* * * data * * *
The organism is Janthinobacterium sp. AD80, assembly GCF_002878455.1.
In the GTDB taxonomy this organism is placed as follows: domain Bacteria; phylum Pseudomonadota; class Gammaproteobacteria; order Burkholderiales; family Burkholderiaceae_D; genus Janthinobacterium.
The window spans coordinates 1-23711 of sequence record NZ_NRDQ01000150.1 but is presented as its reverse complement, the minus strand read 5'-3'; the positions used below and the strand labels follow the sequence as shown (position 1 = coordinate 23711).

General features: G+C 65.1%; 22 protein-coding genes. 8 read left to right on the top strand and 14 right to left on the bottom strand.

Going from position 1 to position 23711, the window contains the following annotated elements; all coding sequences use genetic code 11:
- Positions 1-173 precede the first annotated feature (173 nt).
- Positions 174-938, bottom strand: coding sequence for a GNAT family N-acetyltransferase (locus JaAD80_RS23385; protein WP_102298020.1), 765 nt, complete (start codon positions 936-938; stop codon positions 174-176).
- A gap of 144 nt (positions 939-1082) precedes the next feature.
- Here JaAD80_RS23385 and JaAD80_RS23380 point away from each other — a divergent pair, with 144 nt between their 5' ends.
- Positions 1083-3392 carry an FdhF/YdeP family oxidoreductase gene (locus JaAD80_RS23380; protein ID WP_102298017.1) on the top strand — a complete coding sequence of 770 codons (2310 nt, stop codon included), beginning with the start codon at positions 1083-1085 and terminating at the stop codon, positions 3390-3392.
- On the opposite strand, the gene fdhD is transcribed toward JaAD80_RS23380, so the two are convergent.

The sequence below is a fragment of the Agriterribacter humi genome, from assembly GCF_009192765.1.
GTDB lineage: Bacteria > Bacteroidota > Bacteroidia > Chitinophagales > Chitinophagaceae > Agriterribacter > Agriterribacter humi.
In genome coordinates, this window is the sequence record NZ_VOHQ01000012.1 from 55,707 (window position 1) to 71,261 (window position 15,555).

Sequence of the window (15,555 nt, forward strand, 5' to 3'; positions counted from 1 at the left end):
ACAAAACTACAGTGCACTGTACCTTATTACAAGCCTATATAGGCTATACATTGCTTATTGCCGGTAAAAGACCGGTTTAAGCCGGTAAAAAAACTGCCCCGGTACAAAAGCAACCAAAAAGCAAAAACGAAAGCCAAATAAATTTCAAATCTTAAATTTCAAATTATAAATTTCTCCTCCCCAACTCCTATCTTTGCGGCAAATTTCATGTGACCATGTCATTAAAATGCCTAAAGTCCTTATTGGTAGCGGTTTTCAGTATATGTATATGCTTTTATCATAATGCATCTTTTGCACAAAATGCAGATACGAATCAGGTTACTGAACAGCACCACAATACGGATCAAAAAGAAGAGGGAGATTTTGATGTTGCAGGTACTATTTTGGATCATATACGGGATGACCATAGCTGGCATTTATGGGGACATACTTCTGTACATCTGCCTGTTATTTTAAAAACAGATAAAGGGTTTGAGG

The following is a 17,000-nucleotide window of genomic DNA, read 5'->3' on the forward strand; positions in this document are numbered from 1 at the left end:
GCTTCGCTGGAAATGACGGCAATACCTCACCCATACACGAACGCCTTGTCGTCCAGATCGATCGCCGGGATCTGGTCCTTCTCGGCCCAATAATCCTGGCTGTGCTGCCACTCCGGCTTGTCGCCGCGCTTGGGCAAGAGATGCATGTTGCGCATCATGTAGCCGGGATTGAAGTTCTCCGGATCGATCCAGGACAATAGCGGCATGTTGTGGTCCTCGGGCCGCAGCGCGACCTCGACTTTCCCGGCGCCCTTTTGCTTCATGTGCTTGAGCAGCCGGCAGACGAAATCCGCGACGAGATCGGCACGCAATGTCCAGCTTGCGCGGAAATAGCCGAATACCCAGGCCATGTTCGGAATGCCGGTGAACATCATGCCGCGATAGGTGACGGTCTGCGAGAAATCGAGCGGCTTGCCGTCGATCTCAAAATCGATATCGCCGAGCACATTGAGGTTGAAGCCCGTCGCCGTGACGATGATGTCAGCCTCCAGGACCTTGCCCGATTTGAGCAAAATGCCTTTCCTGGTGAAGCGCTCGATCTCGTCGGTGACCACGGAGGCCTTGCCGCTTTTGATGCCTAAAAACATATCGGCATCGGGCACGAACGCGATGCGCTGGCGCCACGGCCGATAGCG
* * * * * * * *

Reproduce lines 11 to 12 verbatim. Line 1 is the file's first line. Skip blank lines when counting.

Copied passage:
- On the opposite strand, the gene fdhD is transcribed toward JaAD80_RS23380, so the two are convergent.

The sequence below is a fragment of the Agriterribacter humi genome, from assembly GCF_009192765.1.